Handy co-founders Oisin Hanrahan and Umang Dua had a bumpy 2016. Through the end of 2015 business startups had been hyper focused on pursuing growth over profit, pushing entrepreneurs to build and expand as investors happily funneled money into their burgeoning businesses. Under this funding model growth and market share reigned supreme, encouraging companies to spend their way to the top of their prospective markets, but 2016 saw the bubble of never-ending funds burst, leaving companies to focus more on profit as the driving force behind the creation of their businesses.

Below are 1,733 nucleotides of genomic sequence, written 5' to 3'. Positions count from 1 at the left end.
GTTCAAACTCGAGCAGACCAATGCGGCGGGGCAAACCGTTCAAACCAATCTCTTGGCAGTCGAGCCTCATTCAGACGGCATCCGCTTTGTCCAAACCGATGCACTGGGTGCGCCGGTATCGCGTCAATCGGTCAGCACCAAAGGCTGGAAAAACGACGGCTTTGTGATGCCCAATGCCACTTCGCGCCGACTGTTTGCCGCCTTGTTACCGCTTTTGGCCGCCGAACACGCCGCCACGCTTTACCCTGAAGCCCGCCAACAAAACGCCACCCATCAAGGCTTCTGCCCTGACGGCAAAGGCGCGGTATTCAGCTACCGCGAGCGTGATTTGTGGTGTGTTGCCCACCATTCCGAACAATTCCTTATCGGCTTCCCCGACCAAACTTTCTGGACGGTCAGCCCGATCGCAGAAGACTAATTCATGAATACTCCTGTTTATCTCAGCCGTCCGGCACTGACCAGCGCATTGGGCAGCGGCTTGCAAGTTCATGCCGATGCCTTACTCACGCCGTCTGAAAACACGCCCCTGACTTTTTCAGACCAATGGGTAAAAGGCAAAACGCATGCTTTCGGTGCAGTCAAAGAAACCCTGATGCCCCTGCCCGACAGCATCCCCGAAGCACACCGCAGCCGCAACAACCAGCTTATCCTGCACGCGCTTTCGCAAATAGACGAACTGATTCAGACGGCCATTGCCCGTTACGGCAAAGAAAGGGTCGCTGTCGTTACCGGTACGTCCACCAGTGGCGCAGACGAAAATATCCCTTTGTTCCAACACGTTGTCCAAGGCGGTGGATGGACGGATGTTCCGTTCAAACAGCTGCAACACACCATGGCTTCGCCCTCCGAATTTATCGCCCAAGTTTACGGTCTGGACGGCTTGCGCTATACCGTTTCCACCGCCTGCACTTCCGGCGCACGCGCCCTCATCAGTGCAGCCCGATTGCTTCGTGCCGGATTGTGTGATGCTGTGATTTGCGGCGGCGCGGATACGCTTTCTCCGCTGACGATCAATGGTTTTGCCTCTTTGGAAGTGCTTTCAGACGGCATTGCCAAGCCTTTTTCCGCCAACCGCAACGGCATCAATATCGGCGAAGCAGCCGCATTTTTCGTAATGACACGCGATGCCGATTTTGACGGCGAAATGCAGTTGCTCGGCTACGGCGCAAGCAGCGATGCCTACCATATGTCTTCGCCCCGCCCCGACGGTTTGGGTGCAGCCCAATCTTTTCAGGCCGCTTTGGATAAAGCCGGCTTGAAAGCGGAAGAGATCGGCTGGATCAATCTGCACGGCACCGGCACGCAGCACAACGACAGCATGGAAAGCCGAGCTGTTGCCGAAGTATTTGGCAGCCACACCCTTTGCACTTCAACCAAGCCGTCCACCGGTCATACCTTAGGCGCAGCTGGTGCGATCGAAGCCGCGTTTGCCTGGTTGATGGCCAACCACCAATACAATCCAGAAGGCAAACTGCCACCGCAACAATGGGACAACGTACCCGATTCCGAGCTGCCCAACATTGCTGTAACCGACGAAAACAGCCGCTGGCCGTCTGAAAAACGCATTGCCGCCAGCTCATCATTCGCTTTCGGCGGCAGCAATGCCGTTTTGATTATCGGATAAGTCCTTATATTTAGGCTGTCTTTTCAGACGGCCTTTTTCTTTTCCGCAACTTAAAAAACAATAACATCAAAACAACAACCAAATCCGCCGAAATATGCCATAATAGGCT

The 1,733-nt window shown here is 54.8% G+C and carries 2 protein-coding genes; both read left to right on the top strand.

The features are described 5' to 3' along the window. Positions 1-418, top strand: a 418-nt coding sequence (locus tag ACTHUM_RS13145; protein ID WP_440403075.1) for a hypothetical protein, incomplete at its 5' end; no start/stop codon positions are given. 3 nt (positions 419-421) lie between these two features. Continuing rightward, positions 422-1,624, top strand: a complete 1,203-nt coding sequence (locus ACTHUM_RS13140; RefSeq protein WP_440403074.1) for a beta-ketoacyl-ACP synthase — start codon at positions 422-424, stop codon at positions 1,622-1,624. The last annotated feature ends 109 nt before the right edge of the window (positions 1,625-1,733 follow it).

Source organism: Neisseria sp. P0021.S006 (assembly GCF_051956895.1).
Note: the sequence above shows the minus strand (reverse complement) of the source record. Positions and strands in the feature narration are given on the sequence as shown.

The realization that higher customer density was necessary to improve the financial stability of the company came shortly after Homejoy, their biggest competitor in the on-demand house cleaning industry, folded, leaving Handy as the only real player in the industry. The change in their funding model forced the company to focus on improving their business in their current markets and the lack of competition gave them room to stumble without another company swooping in to take over their customer base. Handy was able to focus on providing exceptional NYC home cleaning service and reducing expenses, putting them in a position to grow their business the old-fashioned way – through referrals from happy customers. Handy isn’t ruling out further investments just yet, but as they are poised to move into profitability in 2017 any move they make in the future will be from a position of financial strength.